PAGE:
|Publication number||US7523260 B2|
|Application number||US 11/315,465|
|Publication date||Apr 21, 2009|
|Filing date||Dec 22, 2005|
|Priority date||Dec 22, 2005|
|Also published as||CN1987828A, CN100487674C, US20070150665|
|Publication number||11315465, 315465, US 7523260 B2, US 7523260B2, US-B2-7523260, US7523260 B2, US7523260B2|
|Inventors||Ravi K. Arimilli, Rama K. Govindaraju, Peter H. Hochschild, Bruce G. Mealey, Satya P. Sharma, Balaram Sinharoy|
|Original Assignee||International Business Machines Corporation|
|Export Citation||BiBTeX, EndNote, RefMan|
|Patent Citations (11), Non-Patent Citations (5), Referenced by (4), Classifications (17), Legal Events (4)|
|External Links: USPTO, USPTO Assignment, Espacenet|
The present invention generally relates to the field of information processing systems, and more particularly relates to cache memory in an information processing system.
Many computing environments today utilize multiple processors. For example, a symmetric multiprocessing (“SMP”) environment is one type of computing environment commonly used today. An SMP environment includes two or more processors that are connected to a shared main memory. All of the processors are generally identical, insofar as the processors all utilize common instruction sets and communication protocols, have similar hardware architectures, and are generally provided with similar memory hierarchies.
These processors often contain a small amount of dedicated memory, known as a cache. Caches are used to increase the speed of operation. In a processor having a cache, as information is called from main memory and used, it is also stored, along with its address, in a small portion of especially fast memory, usually in static random access memory (SRAM). As each new read or write command is issued, the system looks to the fast SRAM (cache) to see if the information exists. A comparison of the desired address and the addresses in the cache memory is made. If an address in the cache memory matches the address sought, then there is a hit (i.e., the information is available in the cache). The information is then accessed in the cache so that access to main memory is not required. Thereby, the command is processed much more rapidly. If the information is not available in the cache, the new data is copied from the main memory and stored in the cache for future use.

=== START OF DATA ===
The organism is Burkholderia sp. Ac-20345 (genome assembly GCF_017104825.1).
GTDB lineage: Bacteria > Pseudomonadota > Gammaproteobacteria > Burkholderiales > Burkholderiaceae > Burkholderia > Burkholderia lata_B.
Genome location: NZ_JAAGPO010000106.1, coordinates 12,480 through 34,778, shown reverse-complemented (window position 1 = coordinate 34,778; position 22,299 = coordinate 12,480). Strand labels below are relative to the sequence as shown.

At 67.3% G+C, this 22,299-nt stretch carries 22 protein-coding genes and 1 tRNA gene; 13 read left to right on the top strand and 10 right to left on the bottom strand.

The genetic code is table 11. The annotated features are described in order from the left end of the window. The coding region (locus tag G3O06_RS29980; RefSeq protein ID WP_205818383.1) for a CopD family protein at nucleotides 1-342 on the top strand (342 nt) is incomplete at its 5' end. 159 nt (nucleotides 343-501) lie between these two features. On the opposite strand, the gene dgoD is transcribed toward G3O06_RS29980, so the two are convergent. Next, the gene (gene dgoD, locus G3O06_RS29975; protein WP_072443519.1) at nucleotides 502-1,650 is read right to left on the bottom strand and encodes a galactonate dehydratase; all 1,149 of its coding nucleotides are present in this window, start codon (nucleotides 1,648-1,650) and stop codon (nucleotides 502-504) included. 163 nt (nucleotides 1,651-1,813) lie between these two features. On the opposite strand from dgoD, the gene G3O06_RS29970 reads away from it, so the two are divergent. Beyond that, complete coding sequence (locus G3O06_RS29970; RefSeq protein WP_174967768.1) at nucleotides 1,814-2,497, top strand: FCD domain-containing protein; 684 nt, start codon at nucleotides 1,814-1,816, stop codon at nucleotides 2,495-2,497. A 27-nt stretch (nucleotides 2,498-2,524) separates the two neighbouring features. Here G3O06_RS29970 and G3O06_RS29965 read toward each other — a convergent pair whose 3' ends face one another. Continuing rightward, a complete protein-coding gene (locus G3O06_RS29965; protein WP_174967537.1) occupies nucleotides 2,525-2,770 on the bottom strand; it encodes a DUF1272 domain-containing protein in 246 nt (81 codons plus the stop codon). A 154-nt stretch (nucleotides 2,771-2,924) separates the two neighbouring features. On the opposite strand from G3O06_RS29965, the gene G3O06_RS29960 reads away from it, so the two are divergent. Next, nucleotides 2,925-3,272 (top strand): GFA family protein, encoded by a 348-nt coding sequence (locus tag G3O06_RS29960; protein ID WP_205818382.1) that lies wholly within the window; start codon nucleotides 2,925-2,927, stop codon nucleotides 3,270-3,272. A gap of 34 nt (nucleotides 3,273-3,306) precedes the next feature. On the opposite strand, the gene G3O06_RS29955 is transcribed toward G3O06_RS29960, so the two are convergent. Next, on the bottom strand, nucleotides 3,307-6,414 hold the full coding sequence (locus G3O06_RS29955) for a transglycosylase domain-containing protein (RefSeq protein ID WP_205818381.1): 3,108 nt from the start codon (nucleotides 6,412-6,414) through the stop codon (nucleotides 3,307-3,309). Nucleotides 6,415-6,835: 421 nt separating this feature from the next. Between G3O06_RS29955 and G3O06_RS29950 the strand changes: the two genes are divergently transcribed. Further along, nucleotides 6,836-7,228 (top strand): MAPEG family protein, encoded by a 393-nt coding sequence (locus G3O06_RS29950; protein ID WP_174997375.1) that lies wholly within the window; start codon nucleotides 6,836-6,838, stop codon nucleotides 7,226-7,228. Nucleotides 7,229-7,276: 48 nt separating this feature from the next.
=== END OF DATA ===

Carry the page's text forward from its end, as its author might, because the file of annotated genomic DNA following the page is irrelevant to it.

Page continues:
Critical sections of cache are sometimes locked to protect the data. Locking of critical sections is a pervasive and performance critical operation in Operating Systems, middleware and end user applications. Locks usually are a software convention that gives one entity such as a processor, process, program, program thread, or the like access to a data structure or to a code sequence. Once the locking entity owns or has the lock no other entity has access to the lock. The standard mechanisms for locking involve using shared variables, access to which is protected by architecturally enabled atomic instructions. The shared variables need to be accessible efficiently from all processors in an SMP. As stated above, each processor typically has its own cache. Multiple processors may potentially try to access the same lock at the same time resulting in potential “hot spotting” of locks.
These locks are called global locks since each processor has an equal chance of acquiring the lock as compared to a local lock, which a single processor is usually the only one that access the lock. Such hot spotting causes the cache line containing the lock word to inefficiently and frequently migrate between processor caches. This migration impairs the efficiency of lock operations. Once a process (running on a processor) acquires a lock, ownership must be made visible to other processors on the SMP; this is typically accomplished via a synchronization instruction. The broadcast or the sync instruction are typically quite expensive and do not scale efficiently with the size of the SMP.
Therefore a need exists to overcome the problems with the prior art as discussed above.